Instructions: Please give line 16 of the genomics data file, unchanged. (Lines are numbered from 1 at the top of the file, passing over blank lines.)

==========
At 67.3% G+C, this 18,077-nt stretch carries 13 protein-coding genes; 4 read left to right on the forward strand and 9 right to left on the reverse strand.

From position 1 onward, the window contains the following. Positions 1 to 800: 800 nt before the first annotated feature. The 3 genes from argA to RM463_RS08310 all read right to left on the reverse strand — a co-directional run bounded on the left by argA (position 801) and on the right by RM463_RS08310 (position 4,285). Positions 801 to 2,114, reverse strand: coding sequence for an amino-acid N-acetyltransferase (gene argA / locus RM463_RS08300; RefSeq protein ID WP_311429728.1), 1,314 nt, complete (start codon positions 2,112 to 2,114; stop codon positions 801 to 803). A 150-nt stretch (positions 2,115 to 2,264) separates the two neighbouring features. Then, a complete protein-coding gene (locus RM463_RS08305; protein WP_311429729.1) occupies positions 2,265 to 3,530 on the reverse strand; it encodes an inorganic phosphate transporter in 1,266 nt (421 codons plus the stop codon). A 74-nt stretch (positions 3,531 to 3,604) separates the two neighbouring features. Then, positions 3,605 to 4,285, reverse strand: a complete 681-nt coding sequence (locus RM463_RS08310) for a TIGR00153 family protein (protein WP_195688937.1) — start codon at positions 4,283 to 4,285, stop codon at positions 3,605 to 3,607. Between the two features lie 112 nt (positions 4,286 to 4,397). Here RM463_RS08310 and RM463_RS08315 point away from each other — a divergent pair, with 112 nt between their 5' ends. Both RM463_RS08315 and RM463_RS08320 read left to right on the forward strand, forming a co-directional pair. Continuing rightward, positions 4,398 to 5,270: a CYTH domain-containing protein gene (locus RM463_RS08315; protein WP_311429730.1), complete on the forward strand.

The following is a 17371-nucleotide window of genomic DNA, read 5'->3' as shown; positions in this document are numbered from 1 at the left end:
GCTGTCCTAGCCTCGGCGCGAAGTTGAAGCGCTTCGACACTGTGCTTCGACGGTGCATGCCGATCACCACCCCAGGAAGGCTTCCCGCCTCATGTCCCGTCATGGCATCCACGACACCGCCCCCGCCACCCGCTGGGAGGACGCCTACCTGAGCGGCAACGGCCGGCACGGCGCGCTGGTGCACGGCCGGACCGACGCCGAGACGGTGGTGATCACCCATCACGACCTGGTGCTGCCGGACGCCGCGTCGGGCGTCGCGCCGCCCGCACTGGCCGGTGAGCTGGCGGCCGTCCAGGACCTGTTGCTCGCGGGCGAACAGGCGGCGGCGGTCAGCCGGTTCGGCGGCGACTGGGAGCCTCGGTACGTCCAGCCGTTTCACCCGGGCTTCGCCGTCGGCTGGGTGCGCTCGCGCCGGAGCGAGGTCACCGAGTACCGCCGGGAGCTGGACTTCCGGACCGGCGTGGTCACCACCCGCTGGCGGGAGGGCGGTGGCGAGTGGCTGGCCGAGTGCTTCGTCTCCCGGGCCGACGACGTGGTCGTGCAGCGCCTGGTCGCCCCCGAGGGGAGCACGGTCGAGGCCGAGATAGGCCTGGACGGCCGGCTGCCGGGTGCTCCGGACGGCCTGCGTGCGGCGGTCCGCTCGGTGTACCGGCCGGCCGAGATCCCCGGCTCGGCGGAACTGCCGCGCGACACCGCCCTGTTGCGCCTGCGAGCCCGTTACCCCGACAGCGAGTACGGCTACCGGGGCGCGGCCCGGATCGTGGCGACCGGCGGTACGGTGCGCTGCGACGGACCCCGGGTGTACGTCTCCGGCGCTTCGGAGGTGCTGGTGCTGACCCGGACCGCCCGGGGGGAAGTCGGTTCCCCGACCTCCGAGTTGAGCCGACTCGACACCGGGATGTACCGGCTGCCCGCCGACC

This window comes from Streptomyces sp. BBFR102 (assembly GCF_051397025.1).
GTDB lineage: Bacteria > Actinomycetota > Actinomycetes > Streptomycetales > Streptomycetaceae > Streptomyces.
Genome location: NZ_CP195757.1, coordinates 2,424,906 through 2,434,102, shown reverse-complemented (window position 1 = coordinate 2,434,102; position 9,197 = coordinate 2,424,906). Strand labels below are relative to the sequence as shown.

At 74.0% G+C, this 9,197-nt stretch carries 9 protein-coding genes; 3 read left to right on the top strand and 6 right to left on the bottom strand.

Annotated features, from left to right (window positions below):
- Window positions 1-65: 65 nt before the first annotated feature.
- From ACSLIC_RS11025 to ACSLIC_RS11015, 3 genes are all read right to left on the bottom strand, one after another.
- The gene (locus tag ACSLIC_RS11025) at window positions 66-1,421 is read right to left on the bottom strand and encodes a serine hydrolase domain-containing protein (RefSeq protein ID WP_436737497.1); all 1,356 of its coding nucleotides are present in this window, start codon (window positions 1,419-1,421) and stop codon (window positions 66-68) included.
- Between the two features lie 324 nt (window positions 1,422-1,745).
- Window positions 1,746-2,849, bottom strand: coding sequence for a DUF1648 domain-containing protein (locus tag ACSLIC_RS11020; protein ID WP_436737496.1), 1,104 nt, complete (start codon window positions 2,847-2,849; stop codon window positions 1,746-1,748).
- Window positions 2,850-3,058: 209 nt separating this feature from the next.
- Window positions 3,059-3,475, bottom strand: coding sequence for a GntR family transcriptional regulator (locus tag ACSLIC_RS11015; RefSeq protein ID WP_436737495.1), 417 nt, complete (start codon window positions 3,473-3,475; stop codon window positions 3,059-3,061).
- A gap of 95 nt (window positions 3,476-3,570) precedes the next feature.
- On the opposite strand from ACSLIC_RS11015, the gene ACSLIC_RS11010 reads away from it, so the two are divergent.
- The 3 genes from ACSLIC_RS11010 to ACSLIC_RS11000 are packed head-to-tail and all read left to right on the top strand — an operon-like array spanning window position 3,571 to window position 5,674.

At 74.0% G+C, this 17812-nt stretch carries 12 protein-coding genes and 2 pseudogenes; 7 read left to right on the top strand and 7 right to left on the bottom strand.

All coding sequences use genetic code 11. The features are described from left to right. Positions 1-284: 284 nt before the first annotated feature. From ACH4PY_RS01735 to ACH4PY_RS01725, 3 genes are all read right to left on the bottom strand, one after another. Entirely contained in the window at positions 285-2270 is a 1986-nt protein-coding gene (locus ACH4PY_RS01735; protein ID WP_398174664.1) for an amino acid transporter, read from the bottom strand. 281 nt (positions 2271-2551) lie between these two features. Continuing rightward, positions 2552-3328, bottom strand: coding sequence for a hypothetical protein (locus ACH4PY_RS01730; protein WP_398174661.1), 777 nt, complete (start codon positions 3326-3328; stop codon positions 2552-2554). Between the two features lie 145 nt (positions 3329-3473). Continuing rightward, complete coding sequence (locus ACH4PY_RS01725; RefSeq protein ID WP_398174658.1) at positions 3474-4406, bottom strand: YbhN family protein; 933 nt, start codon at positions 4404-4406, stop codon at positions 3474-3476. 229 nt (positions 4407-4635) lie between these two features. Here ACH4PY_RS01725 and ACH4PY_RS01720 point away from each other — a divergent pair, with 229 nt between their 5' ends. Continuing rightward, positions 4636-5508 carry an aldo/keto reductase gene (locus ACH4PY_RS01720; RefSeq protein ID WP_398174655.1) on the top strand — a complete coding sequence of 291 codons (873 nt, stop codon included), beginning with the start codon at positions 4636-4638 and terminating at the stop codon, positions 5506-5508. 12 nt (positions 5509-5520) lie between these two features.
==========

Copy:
- Window positions 3,059-3,475, bottom strand: coding sequence for a GntR family transcriptional regulator (locus tag ACSLIC_RS11015; RefSeq protein ID WP_436737495.1), 417 nt, complete (start codon window positions 3,473-3,475; stop codon window positions 3,059-3,061).